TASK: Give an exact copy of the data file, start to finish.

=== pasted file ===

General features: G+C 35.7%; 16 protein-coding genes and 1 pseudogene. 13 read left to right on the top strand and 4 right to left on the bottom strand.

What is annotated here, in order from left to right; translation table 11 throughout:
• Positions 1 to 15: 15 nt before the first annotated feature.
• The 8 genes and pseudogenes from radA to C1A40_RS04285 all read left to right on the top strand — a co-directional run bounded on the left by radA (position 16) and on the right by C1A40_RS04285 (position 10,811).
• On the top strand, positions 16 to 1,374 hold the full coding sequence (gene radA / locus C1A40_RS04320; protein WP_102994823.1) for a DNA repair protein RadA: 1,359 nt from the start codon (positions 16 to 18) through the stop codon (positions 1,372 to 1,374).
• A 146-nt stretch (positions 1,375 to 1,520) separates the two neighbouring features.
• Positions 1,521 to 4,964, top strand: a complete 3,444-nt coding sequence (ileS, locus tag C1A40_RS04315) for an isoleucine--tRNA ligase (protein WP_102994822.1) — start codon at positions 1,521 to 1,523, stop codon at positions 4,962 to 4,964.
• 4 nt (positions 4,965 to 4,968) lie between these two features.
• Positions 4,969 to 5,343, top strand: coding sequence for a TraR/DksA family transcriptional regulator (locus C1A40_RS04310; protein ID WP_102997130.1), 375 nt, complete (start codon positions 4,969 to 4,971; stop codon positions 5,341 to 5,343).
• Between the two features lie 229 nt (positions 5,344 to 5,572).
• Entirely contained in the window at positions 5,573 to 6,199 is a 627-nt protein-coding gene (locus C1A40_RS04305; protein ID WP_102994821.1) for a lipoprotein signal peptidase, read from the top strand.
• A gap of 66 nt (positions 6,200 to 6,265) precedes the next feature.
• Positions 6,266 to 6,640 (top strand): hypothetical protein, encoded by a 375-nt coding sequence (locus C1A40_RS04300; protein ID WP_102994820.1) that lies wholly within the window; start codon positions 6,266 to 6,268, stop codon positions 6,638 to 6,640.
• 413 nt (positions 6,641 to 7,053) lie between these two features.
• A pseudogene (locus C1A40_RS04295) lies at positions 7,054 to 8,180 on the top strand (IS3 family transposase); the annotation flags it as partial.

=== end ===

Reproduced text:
General features: G+C 35.7%; 16 protein-coding genes and 1 pseudogene. 13 read left to right on the top strand and 4 right to left on the bottom strand.

What is annotated here, in order from left to right; translation table 11 throughout:
• Positions 1 to 15: 15 nt before the first annotated feature.
• The 8 genes and pseudogenes from radA to C1A40_RS04285 all read left to right on the top strand — a co-directional run bounded on the left by radA (position 16) and on the right by C1A40_RS04285 (position 10,811).
• On the top strand, positions 16 to 1,374 hold the full coding sequence (gene radA / locus C1A40_RS04320; protein WP_102994823.1) for a DNA repair protein RadA: 1,359 nt from the start codon (positions 16 to 18) through the stop codon (positions 1,372 to 1,374).
• A 146-nt stretch (positions 1,375 to 1,520) separates the two neighbouring features.
• Positions 1,521 to 4,964, top strand: a complete 3,444-nt coding sequence (ileS, locus tag C1A40_RS04315) for an isoleucine--tRNA ligase (protein WP_102994822.1) — start codon at positions 1,521 to 1,523, stop codon at positions 4,962 to 4,964.
• 4 nt (positions 4,965 to 4,968) lie between these two features.
• Positions 4,969 to 5,343, top strand: coding sequence for a TraR/DksA family transcriptional regulator (locus C1A40_RS04310; protein ID WP_102997130.1), 375 nt, complete (start codon positions 4,969 to 4,971; stop codon positions 5,341 to 5,343).
• Between the two features lie 229 nt (positions 5,344 to 5,572).
• Entirely contained in the window at positions 5,573 to 6,199 is a 627-nt protein-coding gene (locus C1A40_RS04305; protein ID WP_102994821.1) for a lipoprotein signal peptidase, read from the top strand.
• A gap of 66 nt (positions 6,200 to 6,265) precedes the next feature.
• Positions 6,266 to 6,640 (top strand): hypothetical protein, encoded by a 375-nt coding sequence (locus C1A40_RS04300; protein ID WP_102994820.1) that lies wholly within the window; start codon positions 6,266 to 6,268, stop codon positions 6,638 to 6,640.
• 413 nt (positions 6,641 to 7,053) lie between these two features.
• A pseudogene (locus C1A40_RS04295) lies at positions 7,054 to 8,180 on the top strand (IS3 family transposase); the annotation flags it as partial.